The lottery is designed such that, each day, subjects who send their early morning weights will receive rapid feedback about whether they won, and non-adherent subjects will receive feedback about whether they would have won had they been adherent. Subjects will be asked to choose a 2-digit number upon entry into the study, e.g. "27". Each morning subjects will be asked to call in to report their weight from that morning. A two digit random number will be generated for each day. If the last digit includes either a "2" or "7" (which has approximately a 1 in 5 chance), and the subject reported a weight that was at or below their target weight for that day, they would be eligible to win $10. If the number is "27" (a 1 in 100 chance) they would win $100. Information on whether they won would be transmitted to them each day, via text message, so that they receive this feedback immediately. If a subject does not report their weight that morning (by 12pm) or reports a weight that is above the target weight (with an allowance for the inaccuracy of the scale), they will be informed that they would have won the lottery that day had they been below target. We believe that a desire to avoid the regret associated with not winning, but learning that one would have won had one been adherent, will powerfully motivate subjects to adhere - beyond what one might anticipate based only on the expected value of the rewards. Moreover, this effect will probably strengthen with experience - i.e., after a given subject has experienced the remorse of failing to obtain rewards that they would have received if they had been adherent. Subjects who achieve a 20 pounds or more weight loss over the 16 weeks will be eligible for a one-time bonus of at least $50.
Because the above daily weights are all self-reported, we will inform patients that they will only receive the calculated amount they are due if their weight at their monthly weigh-in is at or below their target weight (typically a 4 pound weight loss over 1 month). A 0.2 pound differential will be allowed between the office scale reading and the participant's reported weight at the time of their monthly visit to account for 0.1 pound scale variances on either the office or take home scales (e.g. if a subject loses 3.8 instead of 4.0 pounds per the office scale, they will receive their full incentive). These payments would be provided using the "Authorization and Invoice for Medical and Hospital Services Form" that allows participants to be paid directly through VA Agent Cashier.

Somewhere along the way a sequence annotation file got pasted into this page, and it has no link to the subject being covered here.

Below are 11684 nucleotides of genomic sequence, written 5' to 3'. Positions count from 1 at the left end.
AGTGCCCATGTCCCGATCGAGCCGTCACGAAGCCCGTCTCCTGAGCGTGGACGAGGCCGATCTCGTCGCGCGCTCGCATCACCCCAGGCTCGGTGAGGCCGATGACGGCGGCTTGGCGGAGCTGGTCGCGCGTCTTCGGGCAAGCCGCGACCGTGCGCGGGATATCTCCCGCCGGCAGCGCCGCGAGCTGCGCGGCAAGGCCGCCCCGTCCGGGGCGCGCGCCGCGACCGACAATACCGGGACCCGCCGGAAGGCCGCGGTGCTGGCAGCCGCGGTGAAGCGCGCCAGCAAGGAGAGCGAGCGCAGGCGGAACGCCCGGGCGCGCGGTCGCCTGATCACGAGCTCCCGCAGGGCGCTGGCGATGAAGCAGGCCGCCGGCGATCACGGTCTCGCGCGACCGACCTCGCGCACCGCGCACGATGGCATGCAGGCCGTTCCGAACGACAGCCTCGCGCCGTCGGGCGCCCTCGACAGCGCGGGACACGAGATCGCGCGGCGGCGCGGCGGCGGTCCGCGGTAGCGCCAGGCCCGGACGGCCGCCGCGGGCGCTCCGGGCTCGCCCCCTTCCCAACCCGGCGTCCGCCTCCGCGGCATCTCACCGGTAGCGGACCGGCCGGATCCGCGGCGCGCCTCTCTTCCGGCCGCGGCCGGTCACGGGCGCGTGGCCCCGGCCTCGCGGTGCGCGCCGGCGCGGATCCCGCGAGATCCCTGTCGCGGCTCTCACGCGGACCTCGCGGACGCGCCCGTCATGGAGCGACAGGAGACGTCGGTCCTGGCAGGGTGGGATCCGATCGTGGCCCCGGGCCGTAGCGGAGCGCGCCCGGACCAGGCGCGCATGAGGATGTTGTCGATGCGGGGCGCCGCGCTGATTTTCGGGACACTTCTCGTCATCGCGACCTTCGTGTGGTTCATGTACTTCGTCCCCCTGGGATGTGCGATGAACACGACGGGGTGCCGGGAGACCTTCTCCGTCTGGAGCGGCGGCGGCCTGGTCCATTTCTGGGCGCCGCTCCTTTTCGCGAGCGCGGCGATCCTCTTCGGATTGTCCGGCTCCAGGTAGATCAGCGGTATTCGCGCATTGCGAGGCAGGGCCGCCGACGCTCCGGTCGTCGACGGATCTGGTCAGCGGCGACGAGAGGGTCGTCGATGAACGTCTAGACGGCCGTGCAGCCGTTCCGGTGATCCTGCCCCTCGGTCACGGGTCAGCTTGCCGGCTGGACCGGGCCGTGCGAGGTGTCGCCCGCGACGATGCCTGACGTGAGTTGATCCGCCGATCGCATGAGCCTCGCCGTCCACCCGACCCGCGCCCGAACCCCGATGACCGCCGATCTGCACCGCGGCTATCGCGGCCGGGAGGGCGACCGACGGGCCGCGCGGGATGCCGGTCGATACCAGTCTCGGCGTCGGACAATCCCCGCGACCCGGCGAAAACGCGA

Deposit contract financial incentive ($+WM) participants will be paid a base amount corresponding to $3 for each day they are on track toward losing 16 pounds of weight by the end of the 16-week study. Specifically, they receive this payment for every day that their weight is at or below the ideal threshold line (see figure). In addition, these participants will be given the opportunity to contribute between $0-$3 per day of their own funds, refundable at the end of the month only if they have met or exceeded their monthly weight loss goal. As an incentive for participants to contribute to deposit contracts, we will match their money 1:1. Thus, participants in this condition have the opportunity to earn as much as $9 per day ($3 base payment plus their $3 plus our $3 match). Participants will decide at the beginning of each month how much, if any, they wish to deposit for the upcoming month. They can therefore change the amount of their deposit contracts from month to month. Any deposit contract money that is forfeited by participants because they do not lose a sufficient amount of weight will be contributed to a pool of money that will be divided equally among all subjects who lose 20 pounds or more over the 16 weeks. The size of this bonus will be not less than $50, with any shortfall to be made up by study funds. Because not all subjects will complete the study at the same time we will give each subject who is eligible for this bonus $50 at the final follow-up visit. If the eventual amount ends up being more, we will mail them a money order or the "Authorization and Invoice for Medical and Hospital Services Form" to make up the difference.